You might already know that it is not possible to achieve 100% test automation. This fact holds more ground with UI tests since they can be slow and brittle. However, it is still possible to perform automated browser testing in the Continuous Integration (CI)/Continuous Delivery (CD) pipeline.
Some of the core benefits of using automation testing in the CI/CD pipeline are:
- Better utilization of the resources in-hand i.e. testers, test infrastructure, etc.
- Faster bug closure
- Consistency in planning & execution stages of testing
The Selenium framework can be integrated with popular CI/CD tools like Jenkins, Docker, etc. thereby leveraging the advantages of continuous testing. This enables the developers to make optimum use of Selenium test automation for verification of cross-browser related scenarios. If you are using a Selenium Grid on LambdaTest, you can easily automate the Selenium test scripts by connecting the Jenkins CI instance to the Selenium Grid.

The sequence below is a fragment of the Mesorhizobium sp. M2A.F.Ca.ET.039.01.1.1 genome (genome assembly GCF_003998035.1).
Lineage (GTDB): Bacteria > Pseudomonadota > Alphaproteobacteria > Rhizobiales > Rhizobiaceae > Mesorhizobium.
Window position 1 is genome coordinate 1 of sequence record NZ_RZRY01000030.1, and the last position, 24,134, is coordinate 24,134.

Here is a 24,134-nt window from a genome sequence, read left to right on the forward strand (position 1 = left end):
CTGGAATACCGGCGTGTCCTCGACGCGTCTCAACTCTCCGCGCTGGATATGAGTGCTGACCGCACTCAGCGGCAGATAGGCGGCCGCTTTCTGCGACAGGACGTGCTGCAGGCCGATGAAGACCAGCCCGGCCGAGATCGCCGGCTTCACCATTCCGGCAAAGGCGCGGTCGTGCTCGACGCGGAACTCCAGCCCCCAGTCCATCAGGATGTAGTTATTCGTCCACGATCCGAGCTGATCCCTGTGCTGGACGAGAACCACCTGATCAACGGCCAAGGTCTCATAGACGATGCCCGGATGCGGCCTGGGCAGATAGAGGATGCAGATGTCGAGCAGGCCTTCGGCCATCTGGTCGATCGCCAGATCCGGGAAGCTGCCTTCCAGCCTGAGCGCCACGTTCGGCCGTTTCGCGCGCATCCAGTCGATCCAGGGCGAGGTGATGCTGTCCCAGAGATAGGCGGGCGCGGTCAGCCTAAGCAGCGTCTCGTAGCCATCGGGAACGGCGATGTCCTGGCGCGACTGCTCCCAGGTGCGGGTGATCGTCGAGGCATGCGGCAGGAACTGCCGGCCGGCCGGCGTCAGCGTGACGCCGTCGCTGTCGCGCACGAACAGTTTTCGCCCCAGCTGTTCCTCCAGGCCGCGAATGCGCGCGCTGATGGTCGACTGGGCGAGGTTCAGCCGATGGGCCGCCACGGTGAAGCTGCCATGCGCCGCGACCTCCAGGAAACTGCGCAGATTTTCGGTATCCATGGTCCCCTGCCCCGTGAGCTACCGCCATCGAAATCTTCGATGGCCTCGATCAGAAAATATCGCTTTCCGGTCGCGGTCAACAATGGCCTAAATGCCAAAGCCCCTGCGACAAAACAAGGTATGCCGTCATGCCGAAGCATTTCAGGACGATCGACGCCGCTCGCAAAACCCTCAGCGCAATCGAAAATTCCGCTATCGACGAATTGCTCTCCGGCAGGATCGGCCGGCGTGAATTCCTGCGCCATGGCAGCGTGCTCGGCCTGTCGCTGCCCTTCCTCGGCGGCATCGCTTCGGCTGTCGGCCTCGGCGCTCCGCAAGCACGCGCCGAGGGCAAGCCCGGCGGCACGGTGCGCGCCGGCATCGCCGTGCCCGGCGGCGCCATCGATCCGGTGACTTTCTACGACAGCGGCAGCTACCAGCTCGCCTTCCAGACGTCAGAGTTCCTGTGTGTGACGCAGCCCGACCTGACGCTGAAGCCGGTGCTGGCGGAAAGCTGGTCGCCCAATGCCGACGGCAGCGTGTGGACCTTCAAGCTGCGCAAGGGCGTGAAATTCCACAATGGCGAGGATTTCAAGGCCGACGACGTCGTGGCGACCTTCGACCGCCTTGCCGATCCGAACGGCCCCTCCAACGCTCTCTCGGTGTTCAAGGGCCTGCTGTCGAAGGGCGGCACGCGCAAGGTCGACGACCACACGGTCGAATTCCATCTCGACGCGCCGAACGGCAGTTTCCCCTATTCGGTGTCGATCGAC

Whether you are building a website or a web-based application, testing on mobile devices should always be a priority. Apart from cross browser testing on desktop devices, you also need to ensure that there are no usability issues on mobile devices.
Selenium Grid along with the associated frameworks like NUnit, PyTest, etc. can only be used for testing on different combinations of browsers, operating systems for predominantly desktop devices.